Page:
IIED's best of 2015: blogs

As 2015 draws to a close, we're highlighting some of the content we have published during the last 12 months, including the wide range of blogs written by IIED staff and guests. In case you missed them, here are our top 10 most read blogs of the year.

Article, 22 December 2015

RIP Cecil the lion – what will be his legacy? And who should decide?

Cecil the lion, who was controversially hunted and killed last week, is pictured in 2014. But a ban on trophy hunting may not save lions and have unintended consequences (Photo: Vince O'Sullivan, Creative Commons, via Flickr)July: Outrage over the illegal killing of Cecil the lion led to calls for a ban on trophy hunting, but would this have the desired results?

In her guest blog Rosie Cooney, chair of the IUCN's Commission on Environmental, Economic and Social Policy, argued against a ban, saying it could have unintended consequences for communities and wildlife. This blog generated considerable debate and Cooney was interviewed by journalists from around the world.

Let us mourn Cecil, but be careful what we wish for.

Sustainable agriculture in China: then and now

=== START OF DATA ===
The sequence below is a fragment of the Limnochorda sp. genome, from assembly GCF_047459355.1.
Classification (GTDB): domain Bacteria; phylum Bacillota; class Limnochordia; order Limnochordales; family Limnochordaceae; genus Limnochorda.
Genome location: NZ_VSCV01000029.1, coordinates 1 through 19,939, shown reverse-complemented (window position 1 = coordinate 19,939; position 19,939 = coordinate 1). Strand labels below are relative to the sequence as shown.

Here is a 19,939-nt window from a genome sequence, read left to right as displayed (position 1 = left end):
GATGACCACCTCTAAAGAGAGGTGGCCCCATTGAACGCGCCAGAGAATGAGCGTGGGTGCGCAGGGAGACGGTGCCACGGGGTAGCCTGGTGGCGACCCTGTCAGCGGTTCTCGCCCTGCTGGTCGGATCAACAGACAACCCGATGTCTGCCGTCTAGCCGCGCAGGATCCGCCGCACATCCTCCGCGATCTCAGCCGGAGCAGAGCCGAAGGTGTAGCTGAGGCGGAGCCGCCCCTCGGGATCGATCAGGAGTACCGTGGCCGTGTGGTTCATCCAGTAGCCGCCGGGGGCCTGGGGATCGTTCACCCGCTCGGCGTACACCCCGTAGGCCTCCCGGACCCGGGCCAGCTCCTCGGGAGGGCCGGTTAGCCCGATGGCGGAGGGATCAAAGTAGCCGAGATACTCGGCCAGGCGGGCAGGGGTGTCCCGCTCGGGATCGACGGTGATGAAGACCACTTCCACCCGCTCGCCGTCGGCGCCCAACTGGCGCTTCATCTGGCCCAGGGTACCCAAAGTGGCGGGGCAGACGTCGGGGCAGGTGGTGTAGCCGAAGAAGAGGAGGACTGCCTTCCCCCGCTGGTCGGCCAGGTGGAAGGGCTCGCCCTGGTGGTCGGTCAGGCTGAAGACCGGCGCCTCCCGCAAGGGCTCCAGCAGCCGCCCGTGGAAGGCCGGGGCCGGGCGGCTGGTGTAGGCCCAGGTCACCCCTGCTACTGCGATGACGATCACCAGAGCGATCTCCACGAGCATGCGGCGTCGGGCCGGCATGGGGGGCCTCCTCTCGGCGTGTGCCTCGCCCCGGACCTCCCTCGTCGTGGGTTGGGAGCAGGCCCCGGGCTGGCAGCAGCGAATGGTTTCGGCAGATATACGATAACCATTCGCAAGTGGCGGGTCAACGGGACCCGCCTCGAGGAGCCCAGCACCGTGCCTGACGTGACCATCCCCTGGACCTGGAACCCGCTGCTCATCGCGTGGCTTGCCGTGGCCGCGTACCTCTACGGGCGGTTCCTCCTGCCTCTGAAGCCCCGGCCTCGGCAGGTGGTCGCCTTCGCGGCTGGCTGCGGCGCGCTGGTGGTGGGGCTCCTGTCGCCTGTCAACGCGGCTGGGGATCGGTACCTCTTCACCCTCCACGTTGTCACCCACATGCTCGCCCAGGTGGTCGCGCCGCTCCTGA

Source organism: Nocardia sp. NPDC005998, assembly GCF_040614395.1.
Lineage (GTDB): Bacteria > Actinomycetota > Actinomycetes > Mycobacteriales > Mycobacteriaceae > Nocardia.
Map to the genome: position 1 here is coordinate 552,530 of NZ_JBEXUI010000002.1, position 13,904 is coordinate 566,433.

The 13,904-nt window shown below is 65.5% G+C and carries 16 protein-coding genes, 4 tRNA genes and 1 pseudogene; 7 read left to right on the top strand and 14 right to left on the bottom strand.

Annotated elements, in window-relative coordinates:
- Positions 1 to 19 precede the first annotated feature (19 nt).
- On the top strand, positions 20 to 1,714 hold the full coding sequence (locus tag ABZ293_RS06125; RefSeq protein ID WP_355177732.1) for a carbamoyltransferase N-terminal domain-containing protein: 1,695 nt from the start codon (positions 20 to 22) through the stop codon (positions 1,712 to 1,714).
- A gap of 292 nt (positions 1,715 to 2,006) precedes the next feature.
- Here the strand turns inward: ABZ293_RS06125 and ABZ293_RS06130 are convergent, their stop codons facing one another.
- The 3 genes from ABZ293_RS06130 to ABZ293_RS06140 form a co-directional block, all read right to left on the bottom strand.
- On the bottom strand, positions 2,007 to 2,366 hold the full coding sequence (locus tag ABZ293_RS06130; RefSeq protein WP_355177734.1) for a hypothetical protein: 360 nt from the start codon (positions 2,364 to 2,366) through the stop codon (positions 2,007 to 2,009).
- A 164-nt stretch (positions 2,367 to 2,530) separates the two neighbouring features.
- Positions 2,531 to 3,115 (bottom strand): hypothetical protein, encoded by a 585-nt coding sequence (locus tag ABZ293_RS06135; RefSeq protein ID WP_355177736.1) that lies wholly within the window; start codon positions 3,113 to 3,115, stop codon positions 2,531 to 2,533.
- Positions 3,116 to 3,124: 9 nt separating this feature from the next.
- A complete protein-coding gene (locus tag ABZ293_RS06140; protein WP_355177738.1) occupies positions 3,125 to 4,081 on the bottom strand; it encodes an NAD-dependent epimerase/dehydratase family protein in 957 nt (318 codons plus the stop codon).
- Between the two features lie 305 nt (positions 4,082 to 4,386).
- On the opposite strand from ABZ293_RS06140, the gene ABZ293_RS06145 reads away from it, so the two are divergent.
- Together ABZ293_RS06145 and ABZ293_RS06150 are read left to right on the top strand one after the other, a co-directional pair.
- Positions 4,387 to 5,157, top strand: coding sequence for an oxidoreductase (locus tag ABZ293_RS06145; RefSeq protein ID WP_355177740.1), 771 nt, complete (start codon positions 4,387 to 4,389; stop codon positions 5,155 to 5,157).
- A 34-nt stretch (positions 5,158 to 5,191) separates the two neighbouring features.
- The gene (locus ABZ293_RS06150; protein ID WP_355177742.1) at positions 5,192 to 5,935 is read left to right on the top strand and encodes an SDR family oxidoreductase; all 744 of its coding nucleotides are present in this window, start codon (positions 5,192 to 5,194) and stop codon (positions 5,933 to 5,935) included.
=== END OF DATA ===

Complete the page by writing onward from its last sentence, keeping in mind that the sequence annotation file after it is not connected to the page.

A farmer in a buckwheat field close to harvest time in Gansu Province, China. The country's agriculture is currently facing major environmental challenges (Photo: Han Jianping)March: The environmental impacts of China's agricultural production affect not just China, but also the global environment. Changes in Chinese food production and consumption concern us all.

IIED senior researcher Seth Cook reported from a workshop in Beijing that analysed the challenges and opportunities for promoting sustainable agricultural practices in China.

China's venerable history of traditional and ecological farming practices stretches back at least 4,000 years. For most of this time, it used no chemical fertilisers or pesticides. 

Stopping rural people going to cities only makes poverty less visible, and stripping migrants of rights makes it worse

Jakarta: migrants from rural villages sleeping in an area that they rent for Rp 1.000,- (10 cents Euro) per night per person. There can be more than 50 people living and sleeping in this area at one time (Photo: Henry Ismail, Creative Commons via Flickr)March: Amid concerns that large numbers of rural migrants transfer poverty to urban areas, Cecilia Tacoli made the case for citizenship rights and proactive planning for urban growth to help reduce disadvantage and poverty.


In many cities of the global South aspiring to the status of 'world city', widespread evictions of low-income households are increasingly commonplace. 

Five ways to make farming more sustainable